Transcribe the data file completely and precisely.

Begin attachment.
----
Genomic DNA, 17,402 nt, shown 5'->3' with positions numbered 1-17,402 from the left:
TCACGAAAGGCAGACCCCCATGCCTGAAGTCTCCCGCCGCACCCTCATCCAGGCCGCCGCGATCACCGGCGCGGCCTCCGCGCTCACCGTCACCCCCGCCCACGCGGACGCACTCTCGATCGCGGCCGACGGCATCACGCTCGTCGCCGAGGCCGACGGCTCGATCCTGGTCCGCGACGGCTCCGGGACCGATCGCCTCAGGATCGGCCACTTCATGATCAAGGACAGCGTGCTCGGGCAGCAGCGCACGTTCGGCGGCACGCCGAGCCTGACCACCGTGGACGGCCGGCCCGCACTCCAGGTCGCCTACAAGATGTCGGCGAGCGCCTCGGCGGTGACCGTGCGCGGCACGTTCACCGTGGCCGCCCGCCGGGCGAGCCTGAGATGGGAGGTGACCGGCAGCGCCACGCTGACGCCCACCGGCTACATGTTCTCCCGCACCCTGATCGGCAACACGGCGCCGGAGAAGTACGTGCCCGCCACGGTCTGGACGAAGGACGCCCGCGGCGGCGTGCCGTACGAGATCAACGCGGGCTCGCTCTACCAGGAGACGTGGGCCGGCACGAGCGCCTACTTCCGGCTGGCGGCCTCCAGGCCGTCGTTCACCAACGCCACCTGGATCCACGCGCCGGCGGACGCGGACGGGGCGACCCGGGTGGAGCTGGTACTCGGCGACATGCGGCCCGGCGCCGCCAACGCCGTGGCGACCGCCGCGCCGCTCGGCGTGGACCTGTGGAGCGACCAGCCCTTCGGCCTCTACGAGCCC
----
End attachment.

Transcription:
Genomic DNA, 17,402 nt, shown 5'->3' with positions numbered 1-17,402 from the left:
TCACGAAAGGCAGACCCCCATGCCTGAAGTCTCCCGCCGCACCCTCATCCAGGCCGCCGCGATCACCGGCGCGGCCTCCGCGCTCACCGTCACCCCCGCCCACGCGGACGCACTCTCGATCGCGGCCGACGGCATCACGCTCGTCGCCGAGGCCGACGGCTCGATCCTGGTCCGCGACGGCTCCGGGACCGATCGCCTCAGGATCGGCCACTTCATGATCAAGGACAGCGTGCTCGGGCAGCAGCGCACGTTCGGCGGCACGCCGAGCCTGACCACCGTGGACGGCCGGCCCGCACTCCAGGTCGCCTACAAGATGTCGGCGAGCGCCTCGGCGGTGACCGTGCGCGGCACGTTCACCGTGGCCGCCCGCCGGGCGAGCCTGAGATGGGAGGTGACCGGCAGCGCCACGCTGACGCCCACCGGCTACATGTTCTCCCGCACCCTGATCGGCAACACGGCGCCGGAGAAGTACGTGCCCGCCACGGTCTGGACGAAGGACGCCCGCGGCGGCGTGCCGTACGAGATCAACGCGGGCTCGCTCTACCAGGAGACGTGGGCCGGCACGAGCGCCTACTTCCGGCTGGCGGCCTCCAGGCCGTCGTTCACCAACGCCACCTGGATCCACGCGCCGGCGGACGCGGACGGGGCGACCCGGGTGGAGCTGGTACTCGGCGACATGCGGCCCGGCGCCGCCAACGCCGTGGCGACCGCCGCGCCGCTCGGCGTGGACCTGTGGAGCGACCAGCCCTTCGGCCTCTACGAGCCC